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US GDP growth cools more than forecast in Q4

H.S. Borji
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The US economy cooled more than forecast in the fourth quarter following a record-setting six month period, as weak business spending and a growing trade deficit offset sharp gains in consumer spending.

US gross domestic product grew 2.6 percent annually in the final three months of 2014, following a 5 percent gain in the third quarter that was also the biggest in 11 years, the Commerce Department reported today in Washington. Economists forecast an annualized gain of 3 percent.

The advance reading is the least reliable estimate of GDP because it is based on incomplete data. The Commerce Department will release a revised estimate based on more complete figures November 27.

“The increase in real GDP in the fourth quarter reflected positive contributions from personal consumption expenditures (PCE), private inventory investment, exports, nonresidential fixed investment, state and local government spending, and residential fixed investment,” the government said today in a press release.

Consumer spending, which represents more than two-thirds of the US economy, rose 4.3 percent in the fourth quarter following a 3.2 percent advance in the previous quarter. That was the biggest gain since the first quarter of 2006.

Gains in consumer spending were partially offset by negative contributions from federal government spending. Imports, which are a subtraction from GDP, increased in the fourth quarter, official data showed. A bigger trade deficit subtracted 1.02 percentage points from GDP in the fourth quarter. Trade had added 0.78 percentage points to growth in the July to September period.

Business spending on equipment also decrease in the final stretch of 2014, falling 1.9 percent. That was the largest contraction since the second quarter of 2009.

The GDP price index, which measures the prices paid by US residents, declined 0.1 percent in the fourth quarter following an upwardly revised gain of 1.4 percent in the third quarter. Economists forecast an increase of 0.8 percent.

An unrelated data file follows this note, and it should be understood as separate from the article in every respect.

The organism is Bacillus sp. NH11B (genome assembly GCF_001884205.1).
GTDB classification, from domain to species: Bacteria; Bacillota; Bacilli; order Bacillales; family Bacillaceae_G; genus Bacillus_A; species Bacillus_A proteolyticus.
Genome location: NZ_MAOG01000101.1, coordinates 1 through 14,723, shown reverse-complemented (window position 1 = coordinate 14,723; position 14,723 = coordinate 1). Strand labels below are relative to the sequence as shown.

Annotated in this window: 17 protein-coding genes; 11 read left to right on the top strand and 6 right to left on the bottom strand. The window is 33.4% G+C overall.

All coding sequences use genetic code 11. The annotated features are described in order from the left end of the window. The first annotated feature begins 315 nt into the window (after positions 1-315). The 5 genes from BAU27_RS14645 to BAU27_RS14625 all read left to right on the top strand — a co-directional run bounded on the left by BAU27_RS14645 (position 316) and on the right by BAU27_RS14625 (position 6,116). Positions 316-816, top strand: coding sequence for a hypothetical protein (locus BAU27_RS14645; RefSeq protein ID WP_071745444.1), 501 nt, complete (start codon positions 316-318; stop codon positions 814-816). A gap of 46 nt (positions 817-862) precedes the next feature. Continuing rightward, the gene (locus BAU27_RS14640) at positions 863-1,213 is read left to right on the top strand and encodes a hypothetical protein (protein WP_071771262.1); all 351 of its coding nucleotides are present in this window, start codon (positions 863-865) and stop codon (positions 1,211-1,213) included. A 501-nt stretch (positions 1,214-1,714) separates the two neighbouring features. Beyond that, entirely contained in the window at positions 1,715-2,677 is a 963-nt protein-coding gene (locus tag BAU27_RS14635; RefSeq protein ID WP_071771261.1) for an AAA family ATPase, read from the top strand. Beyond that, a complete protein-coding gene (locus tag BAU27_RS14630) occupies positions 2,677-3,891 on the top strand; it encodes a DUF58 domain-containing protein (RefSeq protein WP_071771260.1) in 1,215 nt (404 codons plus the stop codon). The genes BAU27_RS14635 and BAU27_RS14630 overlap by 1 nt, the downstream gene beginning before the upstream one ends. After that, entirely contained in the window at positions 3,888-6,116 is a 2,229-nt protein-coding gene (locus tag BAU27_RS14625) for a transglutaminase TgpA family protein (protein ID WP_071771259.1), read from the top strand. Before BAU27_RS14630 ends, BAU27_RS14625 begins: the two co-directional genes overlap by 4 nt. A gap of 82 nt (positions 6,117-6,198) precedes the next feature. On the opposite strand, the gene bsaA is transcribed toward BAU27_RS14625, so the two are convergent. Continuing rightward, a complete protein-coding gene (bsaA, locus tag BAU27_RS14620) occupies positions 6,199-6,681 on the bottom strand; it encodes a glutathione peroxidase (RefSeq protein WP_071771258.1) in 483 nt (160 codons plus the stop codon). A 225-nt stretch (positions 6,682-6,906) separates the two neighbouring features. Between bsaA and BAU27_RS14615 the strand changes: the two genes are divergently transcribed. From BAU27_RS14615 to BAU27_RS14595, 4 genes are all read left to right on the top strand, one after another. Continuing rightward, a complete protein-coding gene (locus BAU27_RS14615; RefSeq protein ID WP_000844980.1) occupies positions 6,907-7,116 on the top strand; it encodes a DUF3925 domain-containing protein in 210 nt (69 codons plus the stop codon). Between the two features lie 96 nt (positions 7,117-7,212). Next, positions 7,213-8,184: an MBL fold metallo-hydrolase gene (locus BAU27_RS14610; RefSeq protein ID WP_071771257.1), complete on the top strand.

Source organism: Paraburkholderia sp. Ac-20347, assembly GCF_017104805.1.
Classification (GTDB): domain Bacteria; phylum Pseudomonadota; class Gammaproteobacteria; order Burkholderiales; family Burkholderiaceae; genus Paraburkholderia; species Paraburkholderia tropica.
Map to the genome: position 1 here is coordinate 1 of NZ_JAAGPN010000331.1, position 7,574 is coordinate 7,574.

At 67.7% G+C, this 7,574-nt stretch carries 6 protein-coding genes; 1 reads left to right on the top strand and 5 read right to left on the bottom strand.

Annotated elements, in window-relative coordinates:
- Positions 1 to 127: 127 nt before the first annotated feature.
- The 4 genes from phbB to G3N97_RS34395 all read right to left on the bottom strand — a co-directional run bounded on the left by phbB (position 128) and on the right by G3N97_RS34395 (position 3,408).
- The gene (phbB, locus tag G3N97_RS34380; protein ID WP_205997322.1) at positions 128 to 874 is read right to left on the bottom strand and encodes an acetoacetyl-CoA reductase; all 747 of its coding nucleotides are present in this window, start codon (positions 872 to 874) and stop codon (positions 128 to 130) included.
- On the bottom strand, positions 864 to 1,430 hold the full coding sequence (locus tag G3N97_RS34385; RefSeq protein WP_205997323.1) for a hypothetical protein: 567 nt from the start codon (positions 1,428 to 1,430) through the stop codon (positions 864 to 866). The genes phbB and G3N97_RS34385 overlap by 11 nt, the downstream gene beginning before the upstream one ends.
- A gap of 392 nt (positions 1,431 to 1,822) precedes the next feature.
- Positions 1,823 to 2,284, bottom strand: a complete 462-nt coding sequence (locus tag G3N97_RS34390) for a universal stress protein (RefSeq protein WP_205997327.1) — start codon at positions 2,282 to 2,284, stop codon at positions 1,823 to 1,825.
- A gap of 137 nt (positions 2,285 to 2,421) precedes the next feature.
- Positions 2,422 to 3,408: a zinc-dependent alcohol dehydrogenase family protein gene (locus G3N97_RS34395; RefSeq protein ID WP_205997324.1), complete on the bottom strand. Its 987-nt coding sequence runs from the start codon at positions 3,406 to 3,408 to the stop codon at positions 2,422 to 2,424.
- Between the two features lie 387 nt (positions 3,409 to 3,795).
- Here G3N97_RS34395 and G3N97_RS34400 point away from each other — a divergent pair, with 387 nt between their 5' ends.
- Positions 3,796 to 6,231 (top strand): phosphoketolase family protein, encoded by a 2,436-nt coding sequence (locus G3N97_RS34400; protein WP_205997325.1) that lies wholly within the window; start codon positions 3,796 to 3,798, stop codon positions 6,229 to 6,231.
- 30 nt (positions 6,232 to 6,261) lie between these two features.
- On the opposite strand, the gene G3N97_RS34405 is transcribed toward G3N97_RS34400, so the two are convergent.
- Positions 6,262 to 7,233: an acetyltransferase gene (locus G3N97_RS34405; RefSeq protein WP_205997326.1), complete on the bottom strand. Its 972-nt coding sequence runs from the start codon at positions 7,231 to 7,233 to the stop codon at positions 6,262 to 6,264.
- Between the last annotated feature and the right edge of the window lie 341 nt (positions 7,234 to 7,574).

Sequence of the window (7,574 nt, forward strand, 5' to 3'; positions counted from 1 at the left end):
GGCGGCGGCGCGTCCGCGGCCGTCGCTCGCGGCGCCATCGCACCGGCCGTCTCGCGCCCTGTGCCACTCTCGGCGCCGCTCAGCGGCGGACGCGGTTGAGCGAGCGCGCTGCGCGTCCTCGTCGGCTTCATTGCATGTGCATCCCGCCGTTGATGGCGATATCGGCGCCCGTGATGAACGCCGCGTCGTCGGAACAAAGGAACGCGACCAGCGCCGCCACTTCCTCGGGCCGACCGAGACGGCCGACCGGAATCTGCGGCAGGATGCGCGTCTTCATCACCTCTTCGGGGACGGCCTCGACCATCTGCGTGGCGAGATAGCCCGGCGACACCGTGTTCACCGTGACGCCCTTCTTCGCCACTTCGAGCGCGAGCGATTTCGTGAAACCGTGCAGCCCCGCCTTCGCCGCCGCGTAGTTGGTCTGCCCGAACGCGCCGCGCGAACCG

Economists believe the fourth quarter slowdown was largely due to plunging oil prices, suggesting growth will pick up in the coming quarters as the effects of the oil price shock moderate. The price of gasoline has plummeted around 60 percent since the summer, driving down global inflation. Central banks in Canada, Europe and Asia have eased monetary policy this month to counteract deflationary pressures. Economists expect inflation to weaken further in the coming months before rebounding in the latter half of the year.

Oil futures rebounded on Friday. US crude – West Texas Intermediate – for March delivery rose 1.2 percent to $45.05 a barrel. Global benchmark Brent crude edged up 0.2 percent to $49.24 a barrel.

The US economy expanded 2.4 percent in all of 2014, up slightly from the previous year’s 2.2 percent rate. The Federal Reserve expects the economy to grow at a solid pace this year, enough to warrant an interest rate increase in the coming months. However, economists believe that weak inflation may push back the Fed’s timetable on a rate adjustment to the latter half of 2015. The markets had previously priced in a rate-hike for June.

The US central bank has held its target for the overnight rate at 0.25 percent since December 2008.


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